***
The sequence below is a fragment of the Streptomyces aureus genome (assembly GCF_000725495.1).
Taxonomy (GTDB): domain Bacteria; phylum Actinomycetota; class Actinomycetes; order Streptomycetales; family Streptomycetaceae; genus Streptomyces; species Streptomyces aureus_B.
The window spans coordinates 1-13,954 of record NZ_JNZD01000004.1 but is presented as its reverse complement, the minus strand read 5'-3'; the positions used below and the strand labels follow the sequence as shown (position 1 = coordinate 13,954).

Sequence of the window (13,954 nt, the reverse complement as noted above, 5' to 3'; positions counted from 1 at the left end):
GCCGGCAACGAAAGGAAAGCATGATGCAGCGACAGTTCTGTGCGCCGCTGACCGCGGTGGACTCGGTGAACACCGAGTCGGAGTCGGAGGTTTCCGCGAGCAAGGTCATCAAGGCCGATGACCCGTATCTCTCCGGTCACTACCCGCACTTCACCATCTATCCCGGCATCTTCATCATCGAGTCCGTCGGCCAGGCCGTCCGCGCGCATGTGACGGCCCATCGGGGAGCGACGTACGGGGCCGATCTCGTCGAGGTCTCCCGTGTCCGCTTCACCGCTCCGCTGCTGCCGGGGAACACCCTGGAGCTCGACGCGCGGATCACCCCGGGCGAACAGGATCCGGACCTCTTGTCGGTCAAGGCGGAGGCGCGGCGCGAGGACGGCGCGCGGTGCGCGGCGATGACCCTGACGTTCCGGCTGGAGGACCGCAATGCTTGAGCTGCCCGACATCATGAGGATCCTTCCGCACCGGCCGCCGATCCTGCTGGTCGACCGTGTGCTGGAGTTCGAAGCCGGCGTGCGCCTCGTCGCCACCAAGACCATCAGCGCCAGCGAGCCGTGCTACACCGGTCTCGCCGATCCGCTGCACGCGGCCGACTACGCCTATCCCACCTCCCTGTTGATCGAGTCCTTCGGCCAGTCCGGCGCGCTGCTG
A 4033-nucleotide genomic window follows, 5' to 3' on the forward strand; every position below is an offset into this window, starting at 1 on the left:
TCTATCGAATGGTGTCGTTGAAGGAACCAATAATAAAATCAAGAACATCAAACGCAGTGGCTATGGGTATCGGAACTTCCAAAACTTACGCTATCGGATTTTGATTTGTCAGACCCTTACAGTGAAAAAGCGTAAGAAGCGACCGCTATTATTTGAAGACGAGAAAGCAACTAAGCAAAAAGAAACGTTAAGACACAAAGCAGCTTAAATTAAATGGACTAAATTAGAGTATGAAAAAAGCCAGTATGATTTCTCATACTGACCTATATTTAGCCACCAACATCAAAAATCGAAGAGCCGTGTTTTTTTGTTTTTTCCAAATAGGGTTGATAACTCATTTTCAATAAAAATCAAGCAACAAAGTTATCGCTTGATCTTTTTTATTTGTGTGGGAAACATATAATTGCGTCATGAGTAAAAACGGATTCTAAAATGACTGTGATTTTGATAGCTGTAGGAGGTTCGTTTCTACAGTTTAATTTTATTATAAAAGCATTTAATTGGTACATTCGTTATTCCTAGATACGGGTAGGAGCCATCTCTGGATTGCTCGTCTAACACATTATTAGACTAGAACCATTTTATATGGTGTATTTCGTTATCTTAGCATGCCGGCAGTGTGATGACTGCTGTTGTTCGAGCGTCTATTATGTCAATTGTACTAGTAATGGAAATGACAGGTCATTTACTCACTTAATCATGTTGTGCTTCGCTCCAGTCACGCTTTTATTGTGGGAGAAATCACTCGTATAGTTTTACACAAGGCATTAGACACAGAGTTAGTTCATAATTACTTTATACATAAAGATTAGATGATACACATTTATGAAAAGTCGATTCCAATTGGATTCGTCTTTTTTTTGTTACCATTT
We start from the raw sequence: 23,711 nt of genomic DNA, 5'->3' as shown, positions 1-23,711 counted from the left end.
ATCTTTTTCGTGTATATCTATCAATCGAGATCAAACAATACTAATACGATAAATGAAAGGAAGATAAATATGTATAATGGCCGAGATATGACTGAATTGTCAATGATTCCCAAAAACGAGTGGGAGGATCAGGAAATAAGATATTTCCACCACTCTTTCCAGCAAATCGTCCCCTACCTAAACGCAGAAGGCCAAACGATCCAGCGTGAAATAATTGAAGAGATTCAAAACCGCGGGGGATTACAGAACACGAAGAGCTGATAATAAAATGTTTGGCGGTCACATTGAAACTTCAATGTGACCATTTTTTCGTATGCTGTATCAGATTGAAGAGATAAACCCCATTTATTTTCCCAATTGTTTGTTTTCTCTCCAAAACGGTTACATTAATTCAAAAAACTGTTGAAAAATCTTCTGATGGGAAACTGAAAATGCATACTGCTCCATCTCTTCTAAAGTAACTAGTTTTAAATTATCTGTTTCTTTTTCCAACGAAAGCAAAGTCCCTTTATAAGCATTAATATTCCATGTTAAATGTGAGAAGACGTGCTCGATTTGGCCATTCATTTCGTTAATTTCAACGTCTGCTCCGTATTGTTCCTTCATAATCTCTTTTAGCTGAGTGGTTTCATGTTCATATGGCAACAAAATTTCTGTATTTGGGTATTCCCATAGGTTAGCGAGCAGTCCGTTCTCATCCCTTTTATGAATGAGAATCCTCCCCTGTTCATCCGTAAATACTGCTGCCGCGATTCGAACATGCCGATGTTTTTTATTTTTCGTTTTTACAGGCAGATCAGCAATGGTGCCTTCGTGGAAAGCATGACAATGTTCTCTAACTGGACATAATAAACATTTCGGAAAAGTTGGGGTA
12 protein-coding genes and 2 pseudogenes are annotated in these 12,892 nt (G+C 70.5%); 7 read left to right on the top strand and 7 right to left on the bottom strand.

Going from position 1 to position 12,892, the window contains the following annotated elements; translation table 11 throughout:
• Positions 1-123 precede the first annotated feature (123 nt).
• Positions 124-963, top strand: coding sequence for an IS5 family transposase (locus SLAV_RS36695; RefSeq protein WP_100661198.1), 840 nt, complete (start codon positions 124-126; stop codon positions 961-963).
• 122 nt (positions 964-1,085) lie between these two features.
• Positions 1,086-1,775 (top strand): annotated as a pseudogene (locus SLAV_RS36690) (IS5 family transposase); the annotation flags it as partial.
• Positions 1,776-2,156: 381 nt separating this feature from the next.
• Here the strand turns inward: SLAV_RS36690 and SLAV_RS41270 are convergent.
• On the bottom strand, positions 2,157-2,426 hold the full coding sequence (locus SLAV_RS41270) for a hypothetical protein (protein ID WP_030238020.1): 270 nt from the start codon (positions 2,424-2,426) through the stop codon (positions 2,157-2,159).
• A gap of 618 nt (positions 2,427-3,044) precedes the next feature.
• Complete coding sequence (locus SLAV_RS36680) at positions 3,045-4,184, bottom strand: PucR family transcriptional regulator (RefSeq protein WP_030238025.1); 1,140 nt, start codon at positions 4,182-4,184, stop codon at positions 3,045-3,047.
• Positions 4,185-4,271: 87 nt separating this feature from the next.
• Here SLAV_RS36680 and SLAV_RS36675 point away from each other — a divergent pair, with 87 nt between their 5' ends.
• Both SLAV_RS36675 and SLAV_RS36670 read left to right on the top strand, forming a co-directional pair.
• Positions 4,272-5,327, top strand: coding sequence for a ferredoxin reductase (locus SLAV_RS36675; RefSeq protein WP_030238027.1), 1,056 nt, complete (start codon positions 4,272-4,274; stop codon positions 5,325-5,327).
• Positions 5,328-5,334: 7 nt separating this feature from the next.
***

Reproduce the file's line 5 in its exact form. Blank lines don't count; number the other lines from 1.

GCCGGCAACGAAAGGAAAGCATGATGCAGCGACAGTTCTGTGCGCCGCTGACCGCGGTGGACTCGGTGAACACCGAGTCGGAGTCGGAGGTTTCCGCGAGCAAGGTCATCAAGGCCGATGACCCGTATCTCTCCGGTCACTACCCGCACTTCACCATCTATCCCGGCATCTTCATCATCGAGTCCGTCGGCCAGGCCGTCCGCGCGCATGTGACGGCCCATCGGGGAGCGACGTACGGGGCCGATCTCGTCGAGGTCTCCCGTGTCCGCTTCACCGCTCCGCTGCTGCCGGGGAACACCCTGGAGCTCGACGCGCGGATCACCCCGGGCGAACAGGATCCGGACCTCTTGTCGGTCAAGGCGGAGGCGCGGCGCGAGGACGGCGCGCGGTGCGCGGCGATGACCCTGACGTTCCGGCTGGAGGACCGCAATGCTTGAGCTGCCCGACATCATGAGGATCCTTCCGCACCGGCCGCCGATCCTGCTGGTCGACCGTGTGCTGGAGTTCGAAGCCGGCGTGCGCCTCGTCGCCACCAAGACCATCAGCGCCAGCGAGCCGTGCTACACCGGTCTCGCCGATCCGCTGCACGCGGCCGACTACGCCTATCCCACCTCCCTGTTGATCGAGTCCTTCGGCCAGTCCGGCGCGCTGCTG